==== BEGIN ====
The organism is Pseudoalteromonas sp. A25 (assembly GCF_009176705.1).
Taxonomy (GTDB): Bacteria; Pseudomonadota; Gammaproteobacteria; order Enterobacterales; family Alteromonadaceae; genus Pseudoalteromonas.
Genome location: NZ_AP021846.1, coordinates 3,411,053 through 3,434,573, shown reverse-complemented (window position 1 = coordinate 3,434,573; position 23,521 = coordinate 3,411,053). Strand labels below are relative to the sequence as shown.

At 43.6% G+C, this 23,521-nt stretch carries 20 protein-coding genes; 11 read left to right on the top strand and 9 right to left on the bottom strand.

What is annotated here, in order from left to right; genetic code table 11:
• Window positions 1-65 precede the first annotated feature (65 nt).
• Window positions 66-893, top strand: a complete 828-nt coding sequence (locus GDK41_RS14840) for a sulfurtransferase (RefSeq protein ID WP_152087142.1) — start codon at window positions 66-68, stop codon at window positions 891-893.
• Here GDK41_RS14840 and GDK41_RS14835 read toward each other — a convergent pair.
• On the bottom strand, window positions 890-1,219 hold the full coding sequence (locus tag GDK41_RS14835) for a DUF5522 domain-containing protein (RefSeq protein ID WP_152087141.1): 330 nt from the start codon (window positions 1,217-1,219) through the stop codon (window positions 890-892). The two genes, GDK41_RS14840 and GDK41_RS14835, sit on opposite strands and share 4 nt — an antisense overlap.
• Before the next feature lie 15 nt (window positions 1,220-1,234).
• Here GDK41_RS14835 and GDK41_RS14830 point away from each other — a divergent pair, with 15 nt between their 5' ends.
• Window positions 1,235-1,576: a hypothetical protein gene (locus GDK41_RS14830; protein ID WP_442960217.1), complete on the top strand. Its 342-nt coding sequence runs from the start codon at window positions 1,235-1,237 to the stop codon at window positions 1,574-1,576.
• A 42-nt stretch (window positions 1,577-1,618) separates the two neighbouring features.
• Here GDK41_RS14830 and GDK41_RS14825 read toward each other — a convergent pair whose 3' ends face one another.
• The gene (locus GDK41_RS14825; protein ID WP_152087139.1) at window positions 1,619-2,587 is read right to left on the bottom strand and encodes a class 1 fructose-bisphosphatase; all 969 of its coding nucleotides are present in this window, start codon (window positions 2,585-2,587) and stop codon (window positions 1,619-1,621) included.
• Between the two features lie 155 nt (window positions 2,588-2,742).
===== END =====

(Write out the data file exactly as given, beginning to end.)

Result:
The organism is Pseudoalteromonas sp. A25 (assembly GCF_009176705.1).
Taxonomy (GTDB): Bacteria; Pseudomonadota; Gammaproteobacteria; order Enterobacterales; family Alteromonadaceae; genus Pseudoalteromonas.
Genome location: NZ_AP021846.1, coordinates 3,411,053 through 3,434,573, shown reverse-complemented (window position 1 = coordinate 3,434,573; position 23,521 = coordinate 3,411,053). Strand labels below are relative to the sequence as shown.

At 43.6% G+C, this 23,521-nt stretch carries 20 protein-coding genes; 11 read left to right on the top strand and 9 right to left on the bottom strand.

What is annotated here, in order from left to right; genetic code table 11:
• Window positions 1-65 precede the first annotated feature (65 nt).
• Window positions 66-893, top strand: a complete 828-nt coding sequence (locus GDK41_RS14840) for a sulfurtransferase (RefSeq protein ID WP_152087142.1) — start codon at window positions 66-68, stop codon at window positions 891-893.
• Here GDK41_RS14840 and GDK41_RS14835 read toward each other — a convergent pair.
• On the bottom strand, window positions 890-1,219 hold the full coding sequence (locus tag GDK41_RS14835) for a DUF5522 domain-containing protein (RefSeq protein ID WP_152087141.1): 330 nt from the start codon (window positions 1,217-1,219) through the stop codon (window positions 890-892). The two genes, GDK41_RS14840 and GDK41_RS14835, sit on opposite strands and share 4 nt — an antisense overlap.
• Before the next feature lie 15 nt (window positions 1,220-1,234).
• Here GDK41_RS14835 and GDK41_RS14830 point away from each other — a divergent pair, with 15 nt between their 5' ends.
• Window positions 1,235-1,576: a hypothetical protein gene (locus GDK41_RS14830; protein ID WP_442960217.1), complete on the top strand. Its 342-nt coding sequence runs from the start codon at window positions 1,235-1,237 to the stop codon at window positions 1,574-1,576.
• A 42-nt stretch (window positions 1,577-1,618) separates the two neighbouring features.
• Here GDK41_RS14830 and GDK41_RS14825 read toward each other — a convergent pair whose 3' ends face one another.
• The gene (locus GDK41_RS14825; protein ID WP_152087139.1) at window positions 1,619-2,587 is read right to left on the bottom strand and encodes a class 1 fructose-bisphosphatase; all 969 of its coding nucleotides are present in this window, start codon (window positions 2,585-2,587) and stop codon (window positions 1,619-1,621) included.
• Between the two features lie 155 nt (window positions 2,588-2,742).